Genspace is a community based nonprofit focused on empowering scientists, entrepreneurs, artists, biohackers, makers, and ordinary citizens of all stripes to engage with science in a collaboratively minded environment. Genspace’s mission centers around building scientific literacy and curiosity through educational outreach, community events, and generally making science more accessible and less intimidating for all.

In a world where our institutions seem to be failing us at every turn and where trust in systems is at an all time low, the Genspace rebrand seeks to imagine a world where communities and community gathering places take up the mantle of our failed institutional projects. Where the EPA and NASA once stood as bastions of scientific curiosity, a political culture of austerity and privatization have left them shambling and impotent while SpaceX and AstraZeneca grow ever fatter. 
    Our hope for a brighter future lies now with our communities; with our scientists and our artists and our curious children. Its out of this spirit of grassroots renewal and of the community continuing in the footsteps of our formerly robust institutions that Genspace takes its visual cues.

The aim of this rebrand was twofold: to position Genspace as something of a contemporary successor to the EPA and NASA, and to differentiate it from the EPA and NASA (how has our view of science and our level of access to it changed/progressed). In short: how is Genspace continuing the tradition of scientific discovery, but also how is it improving upon that tradition? So, in that spirit of 60’s modernist utopianism, Genspace’s updated branding takes up several swiss-international[1] style design cues: austere sans-serif typography, strict use of grid-based columnar layouts, horizontal rules, a clearly defined typographical hierarchy, and a minimalist approach to color. The color in particular, a green on green on white suggests both a grassroots effort, a community growing, but it also completes the trifecta started by NASA’s red and the EPA’s blue.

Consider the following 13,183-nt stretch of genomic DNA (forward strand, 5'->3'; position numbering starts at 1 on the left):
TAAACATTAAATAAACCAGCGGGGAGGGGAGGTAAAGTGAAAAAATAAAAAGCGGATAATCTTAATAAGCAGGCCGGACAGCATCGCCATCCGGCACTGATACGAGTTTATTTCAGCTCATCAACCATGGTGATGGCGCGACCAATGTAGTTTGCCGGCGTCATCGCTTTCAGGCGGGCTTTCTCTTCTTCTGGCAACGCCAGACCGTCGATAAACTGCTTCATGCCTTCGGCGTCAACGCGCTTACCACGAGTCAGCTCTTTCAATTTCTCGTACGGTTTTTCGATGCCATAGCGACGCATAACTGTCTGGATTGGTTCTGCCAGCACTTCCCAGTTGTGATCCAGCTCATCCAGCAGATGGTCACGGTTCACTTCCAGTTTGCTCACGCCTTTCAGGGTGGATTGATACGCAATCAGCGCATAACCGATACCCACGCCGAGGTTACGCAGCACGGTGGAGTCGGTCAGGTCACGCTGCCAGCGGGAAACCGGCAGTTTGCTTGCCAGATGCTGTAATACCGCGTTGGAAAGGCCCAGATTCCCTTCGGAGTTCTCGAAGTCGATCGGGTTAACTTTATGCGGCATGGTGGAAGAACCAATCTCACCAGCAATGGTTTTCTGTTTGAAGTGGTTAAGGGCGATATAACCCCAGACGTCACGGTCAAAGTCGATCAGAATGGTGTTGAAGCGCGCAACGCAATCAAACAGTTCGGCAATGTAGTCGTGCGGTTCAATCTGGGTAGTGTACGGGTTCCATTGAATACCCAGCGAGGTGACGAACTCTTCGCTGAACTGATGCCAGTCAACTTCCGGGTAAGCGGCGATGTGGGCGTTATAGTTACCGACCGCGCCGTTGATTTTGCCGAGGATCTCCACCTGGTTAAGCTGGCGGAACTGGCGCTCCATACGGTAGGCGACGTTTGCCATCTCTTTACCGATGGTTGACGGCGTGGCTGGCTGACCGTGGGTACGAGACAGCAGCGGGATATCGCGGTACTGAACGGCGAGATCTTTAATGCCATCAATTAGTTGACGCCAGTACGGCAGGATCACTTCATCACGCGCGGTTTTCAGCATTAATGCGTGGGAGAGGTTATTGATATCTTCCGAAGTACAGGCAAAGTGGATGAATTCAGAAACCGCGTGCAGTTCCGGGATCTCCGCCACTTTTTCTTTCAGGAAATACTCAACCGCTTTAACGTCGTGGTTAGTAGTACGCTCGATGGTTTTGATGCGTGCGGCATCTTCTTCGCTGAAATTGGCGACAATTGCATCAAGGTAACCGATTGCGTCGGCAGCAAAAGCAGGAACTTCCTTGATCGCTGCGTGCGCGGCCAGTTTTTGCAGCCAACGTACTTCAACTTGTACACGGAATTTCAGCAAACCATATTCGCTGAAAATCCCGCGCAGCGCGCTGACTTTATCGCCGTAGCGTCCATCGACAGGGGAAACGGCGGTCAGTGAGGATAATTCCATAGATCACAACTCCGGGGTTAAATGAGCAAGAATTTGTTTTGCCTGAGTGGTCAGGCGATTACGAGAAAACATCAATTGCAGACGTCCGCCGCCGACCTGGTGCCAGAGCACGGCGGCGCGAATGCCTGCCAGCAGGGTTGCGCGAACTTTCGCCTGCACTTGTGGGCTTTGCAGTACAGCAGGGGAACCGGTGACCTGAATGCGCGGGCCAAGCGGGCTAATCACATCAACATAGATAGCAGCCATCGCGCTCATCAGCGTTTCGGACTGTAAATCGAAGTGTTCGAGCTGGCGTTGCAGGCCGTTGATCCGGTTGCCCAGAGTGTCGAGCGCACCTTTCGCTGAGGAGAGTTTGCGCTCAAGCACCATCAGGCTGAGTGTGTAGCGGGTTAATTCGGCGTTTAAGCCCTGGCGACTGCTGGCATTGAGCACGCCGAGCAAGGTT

[1] Swiss style modernism represented an optimistic vision of the future expressed through a thorough and thoroughly modern design system: progress through order and rationality. It was maybe the last time in history that graphic design embodied any kind of vision or ideological commitment greater than “let’s make this look cool.” It was, in a lot of ways, a productive stifling of the designer’s ego that hinted at what good might come from a more collectively minded civilization. We’ve since veered hard in the opposite direction and, well, I’m getting a bit off track.

What’s more worth talking about than the way the design system adheres to Swiss Modernist tradition though, is the ways it doesn’t. Genspace’s new logotype is made from a bespoke typeface, GEN_SANS_DISPLAY, which is driven by a circle based grid and inspired by cellular mitosis, a process that is both miraculous and the basis of all organic growth, but also something literally accessible to anyone on earth. The typeface is organic, rounded, and slightly whimsical while retaining a feel of empirical rigor thanks to its strict adherence to a grid. The grid itself is also selectively used as a design element, as it conveys the idea of an updated riff on something seen as rational and empirical. Per the guidelines, the grid can also expand and contract to fill whatever space it needs to, in the same way a community can expand to fill any space provided for it.